Naturalistic Neurodiversity

Exploring our differences through science.

The Gauntlet of Generalized Anxiety

with 4 comments

I have compassion for those who have a personal relationship with someone diagnosed with Generalized Anxiety Disorder. In the six years since my diagnosis, I have had the singular pleasure of meeting those who understand and know how to help keep the doom to a dull roar, as well as those who have no concept of what might trigger within me a complete withdrawal from reality. For those who have never known someone with GAD, or might be struggling with coping methods, I will offer a few pointers.

The difficult thing about my GAD is that often, many things can be labeled a trigger. In my case, health issues for me or my partner, financial or job related woes tend to be at the top of the list. However, the very worst one for me is fear of confrontation or of being an imposition on another individual. The very idea of either of those situations makes my stomach knot, my palms get clammy and my mind start leaping to the worst possible outcome. To help with this, the loved one of the GAD individual can establish the most common triggers, and help the individual either avoid the trigger, or minimize the impact.

When it comes to minimization, slowly urging the GAD individual toward the “big picture” is very useful. Use logic in a non-demeaning way; point out gently that the anxiety inducing situation will likely not have a monumental impact, and even if it does, you will be there to help deal with any fall out. One very useful method I employ is the “five hour” mantra. Ask the panicked person if the trigger they are worried about will matter in five hours. If so, how about five days? Eventually, you will get to a point that helps the person expand the bubble of focus to the position that they may see beyond the anxiety, thus reducing the panic level.

Remember, you are there to be helpful, not to be their therapist. Even if you think they should just buck up and get over their worried state, do not do things to push their boundaries. Save the psychology for the professionals, because every individual is different, and there’s always something beneath the surface you may not understand. Growing angry, impatient, demanding or unresponsive to a GAD individual is likely to do more damage and will definitely not give you the results you want – a calm, reasonable person. Suggestions to seek therapy to those who have not may not be a bad idea, as long as it isn’t in a confrontational way.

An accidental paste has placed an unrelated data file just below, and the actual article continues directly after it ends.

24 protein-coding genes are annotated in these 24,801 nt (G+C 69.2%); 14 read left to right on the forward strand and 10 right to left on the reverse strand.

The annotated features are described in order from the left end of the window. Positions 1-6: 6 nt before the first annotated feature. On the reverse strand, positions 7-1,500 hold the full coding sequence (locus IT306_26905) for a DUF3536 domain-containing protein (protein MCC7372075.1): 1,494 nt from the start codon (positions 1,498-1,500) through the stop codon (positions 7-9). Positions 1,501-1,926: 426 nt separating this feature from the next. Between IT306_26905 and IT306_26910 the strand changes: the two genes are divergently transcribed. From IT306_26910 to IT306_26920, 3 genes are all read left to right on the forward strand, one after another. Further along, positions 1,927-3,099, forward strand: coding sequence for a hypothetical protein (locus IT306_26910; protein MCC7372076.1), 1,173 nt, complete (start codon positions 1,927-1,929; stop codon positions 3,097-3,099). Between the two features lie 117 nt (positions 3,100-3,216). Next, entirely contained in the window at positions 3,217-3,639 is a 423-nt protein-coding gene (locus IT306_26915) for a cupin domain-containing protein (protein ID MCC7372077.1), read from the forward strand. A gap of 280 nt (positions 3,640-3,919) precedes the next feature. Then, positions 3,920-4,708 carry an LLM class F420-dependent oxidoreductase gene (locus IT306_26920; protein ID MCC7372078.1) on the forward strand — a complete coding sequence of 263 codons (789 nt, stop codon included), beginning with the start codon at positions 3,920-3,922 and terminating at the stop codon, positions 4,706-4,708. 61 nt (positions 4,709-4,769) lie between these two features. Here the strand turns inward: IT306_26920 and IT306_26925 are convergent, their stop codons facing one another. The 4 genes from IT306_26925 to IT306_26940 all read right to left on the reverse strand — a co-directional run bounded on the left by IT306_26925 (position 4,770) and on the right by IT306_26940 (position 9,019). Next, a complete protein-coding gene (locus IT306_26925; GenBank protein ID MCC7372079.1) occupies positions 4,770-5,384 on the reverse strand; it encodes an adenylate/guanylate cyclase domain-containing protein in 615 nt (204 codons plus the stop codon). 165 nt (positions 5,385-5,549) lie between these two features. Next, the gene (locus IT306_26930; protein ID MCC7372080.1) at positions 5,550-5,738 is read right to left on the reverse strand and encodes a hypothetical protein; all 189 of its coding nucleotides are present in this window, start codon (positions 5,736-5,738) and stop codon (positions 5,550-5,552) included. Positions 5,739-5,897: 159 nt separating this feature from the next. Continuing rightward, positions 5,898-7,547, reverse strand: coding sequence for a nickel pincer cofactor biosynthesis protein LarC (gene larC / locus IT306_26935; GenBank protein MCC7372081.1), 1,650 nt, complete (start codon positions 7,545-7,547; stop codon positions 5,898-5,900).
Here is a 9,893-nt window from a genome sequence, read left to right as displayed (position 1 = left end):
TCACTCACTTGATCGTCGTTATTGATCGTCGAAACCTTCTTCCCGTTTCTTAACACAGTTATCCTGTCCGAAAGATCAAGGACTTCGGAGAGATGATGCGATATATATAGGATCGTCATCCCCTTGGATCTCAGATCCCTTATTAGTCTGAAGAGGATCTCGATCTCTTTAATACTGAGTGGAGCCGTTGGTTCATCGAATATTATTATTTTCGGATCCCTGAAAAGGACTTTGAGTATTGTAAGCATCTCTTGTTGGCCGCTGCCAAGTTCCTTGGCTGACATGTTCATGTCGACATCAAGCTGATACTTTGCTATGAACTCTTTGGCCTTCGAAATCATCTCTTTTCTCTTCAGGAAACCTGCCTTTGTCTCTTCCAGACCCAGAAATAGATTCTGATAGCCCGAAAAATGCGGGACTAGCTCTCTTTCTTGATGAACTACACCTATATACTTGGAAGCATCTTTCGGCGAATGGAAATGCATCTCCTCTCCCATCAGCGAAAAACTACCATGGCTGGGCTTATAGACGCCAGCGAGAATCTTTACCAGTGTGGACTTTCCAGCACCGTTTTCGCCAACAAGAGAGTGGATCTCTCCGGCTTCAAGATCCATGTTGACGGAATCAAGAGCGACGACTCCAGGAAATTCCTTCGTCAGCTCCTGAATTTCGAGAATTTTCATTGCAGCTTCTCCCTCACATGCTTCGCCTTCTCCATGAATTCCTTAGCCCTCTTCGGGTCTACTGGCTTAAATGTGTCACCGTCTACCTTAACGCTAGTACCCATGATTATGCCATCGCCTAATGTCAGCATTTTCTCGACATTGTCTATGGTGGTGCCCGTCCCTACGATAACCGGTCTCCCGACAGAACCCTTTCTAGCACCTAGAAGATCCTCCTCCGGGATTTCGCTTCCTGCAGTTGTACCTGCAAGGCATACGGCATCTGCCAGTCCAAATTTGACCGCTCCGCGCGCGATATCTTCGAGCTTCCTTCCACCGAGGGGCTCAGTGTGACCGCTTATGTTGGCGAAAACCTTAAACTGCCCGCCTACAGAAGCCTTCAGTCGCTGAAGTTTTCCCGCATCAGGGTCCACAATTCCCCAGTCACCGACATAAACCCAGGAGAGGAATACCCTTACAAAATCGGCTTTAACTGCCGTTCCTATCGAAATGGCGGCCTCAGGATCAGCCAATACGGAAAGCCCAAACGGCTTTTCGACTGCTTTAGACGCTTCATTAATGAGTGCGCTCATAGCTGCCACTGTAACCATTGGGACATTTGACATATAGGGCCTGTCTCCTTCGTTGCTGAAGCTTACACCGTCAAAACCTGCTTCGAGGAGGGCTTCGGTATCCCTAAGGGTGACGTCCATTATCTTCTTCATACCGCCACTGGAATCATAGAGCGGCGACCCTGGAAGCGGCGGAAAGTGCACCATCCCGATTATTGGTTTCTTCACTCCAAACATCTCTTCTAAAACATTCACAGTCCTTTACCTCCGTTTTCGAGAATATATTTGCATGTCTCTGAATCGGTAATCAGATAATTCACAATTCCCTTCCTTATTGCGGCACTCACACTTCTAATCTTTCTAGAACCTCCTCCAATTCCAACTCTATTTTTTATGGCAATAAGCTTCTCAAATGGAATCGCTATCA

Overall, try to remember that even if you think the trigger is stupid or illogical, in the mind of someone with Generalized Anxiety; it is incredibly real, and our reactions valid. Every single person with GAD is different – proceed with love and as much understanding as you can muster.

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Written by deletedsoul

August 1, 2011 at 8:02 pm

Posted in GAD

4 Responses

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  1. […] The Gauntlet of Generalized Anxiety (naturalneuro.wordpress.com) […]

  2. Excellent post! My mom has GAD, and I never had anyone explain it to me as a child. This is very useful information.

    The Nerd

    August 3, 2011 at 1:16 pm

  3. Just about everything here is true for me. I, however, acknowledge when my reactions are irrational and invalid, and I use that information to assist me in getting past an anxiety attack. I use the “What’s more likely?” method to cope with, and respond to, some of my mental illnesses, including GAD. (That method is even more useful for delusions and hallucinations.) To be honest, taking a rational, self-aware approach really seems to make non-mentally-ill people understand, assist and respect me more, despite my apparent weaknesses. What I experience is very real to me, sure, but if I continuously let myself get swept up in it, thinking it’s a perfectly valid response, no one wants to help me. And at that point, I’m so far gone that I don’t even want to help myself.

    Stefanie

    August 8, 2011 at 4:53 pm

  4. Hmm, I have not thought much about GAD lately but exploring “triggers” seems like a good idea. And pretty much all that you described is what I and my loved one do when I get anxious.

    On the note of rationalization – what do you do when you’ve already rationalized through it, and you still have anxiety? That’s my major issue, I’m quite logical in my mind, but my nerves don’t seem to listen.

    maddox

    August 11, 2011 at 5:55 pm


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